Making an FM8 Growl Synth - Part 1
Native Instrument’s FM8 is a highly expressive tool, which many creative artists have used to produce a signature sound that distinguishes them from their peers. One of the most well-known signature sounds in recent times is Skrillex’s human-sounding synth growls. In this series of tutorials we will examine the fundamentals behind Skrillex’s famous growl. Using four operators, modulation, and feedback, this FM8 Growl synth does an awesome job of recreating the characteristics of the human voice.
It should be noted first, that this type of synthesis is something that requires some patience, practice and skill to perfect over time. So do not be frustrated is you are unable to exactly replicate what is shared in the video at first. To start designing this FM8 Growl synth, turn on Operator D and assign a 10th Formant waveform. Operator E will be assigned an 8th Formant waveform. Then using the routing table in the FM Matrix, feed both Operator D and Operator E to the output.
Next, turn on Operator F and set it to PWM Ramp Mod, and turn on Operator C and set it to a Square waveform. In the FM Matrix, route Operator C to modulate both Operator D and Operator E. Then set Operator F to feedback on itself, and to modulate both Operator D and Operator E. Finally, make sure that all the oscillators on the FM8 growl synth have Key Sync enabled. This will help to ensure a consistent and even delivery of sound every time a note is played.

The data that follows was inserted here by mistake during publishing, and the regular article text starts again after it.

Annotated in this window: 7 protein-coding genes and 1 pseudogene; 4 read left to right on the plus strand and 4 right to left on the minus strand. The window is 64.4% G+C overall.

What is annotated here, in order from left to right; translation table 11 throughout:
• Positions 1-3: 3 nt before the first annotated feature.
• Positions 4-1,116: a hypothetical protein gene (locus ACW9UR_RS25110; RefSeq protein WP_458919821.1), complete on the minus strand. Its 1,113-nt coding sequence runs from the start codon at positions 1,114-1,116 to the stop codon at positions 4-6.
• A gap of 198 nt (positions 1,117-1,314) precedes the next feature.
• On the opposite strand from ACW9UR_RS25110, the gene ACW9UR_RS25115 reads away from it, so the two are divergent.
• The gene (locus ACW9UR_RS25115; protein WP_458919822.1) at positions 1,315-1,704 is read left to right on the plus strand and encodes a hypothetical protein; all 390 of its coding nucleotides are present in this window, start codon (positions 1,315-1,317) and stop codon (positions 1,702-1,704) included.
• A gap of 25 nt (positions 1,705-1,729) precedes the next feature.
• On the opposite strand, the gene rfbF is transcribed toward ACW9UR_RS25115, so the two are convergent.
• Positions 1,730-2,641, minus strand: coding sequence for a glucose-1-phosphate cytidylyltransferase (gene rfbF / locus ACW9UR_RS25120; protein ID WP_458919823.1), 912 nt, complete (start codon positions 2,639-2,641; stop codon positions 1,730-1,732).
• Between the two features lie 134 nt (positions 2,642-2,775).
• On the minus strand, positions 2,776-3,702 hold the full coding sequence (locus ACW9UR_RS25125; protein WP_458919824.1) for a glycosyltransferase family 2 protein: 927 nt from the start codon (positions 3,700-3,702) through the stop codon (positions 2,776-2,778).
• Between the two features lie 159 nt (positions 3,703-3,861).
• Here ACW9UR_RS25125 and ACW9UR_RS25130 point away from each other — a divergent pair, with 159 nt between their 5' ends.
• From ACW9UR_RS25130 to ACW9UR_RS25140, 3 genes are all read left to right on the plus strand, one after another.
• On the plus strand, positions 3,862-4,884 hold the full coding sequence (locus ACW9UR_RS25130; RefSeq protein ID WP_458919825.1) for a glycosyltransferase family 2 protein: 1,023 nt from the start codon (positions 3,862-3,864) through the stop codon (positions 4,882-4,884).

Now you can start using this popular FM8 Growl synth instrument in your own projects! Keep in mind that the vocal characteristics come alive by constantly adjusting the amount of modulation coming from Operator F to Operator D and E. You may want to map the modulation levels to a midi controller, or you could also set up some automation. However you choose to use this FM8 Growl synth, make sure you continue to experiment and keep searching for your own signature sound! One more tip before we leave you. You should explore EQ modulations as well to further enhance and accent the formant frequencies responsible for the human vocal characteristics of this synth.
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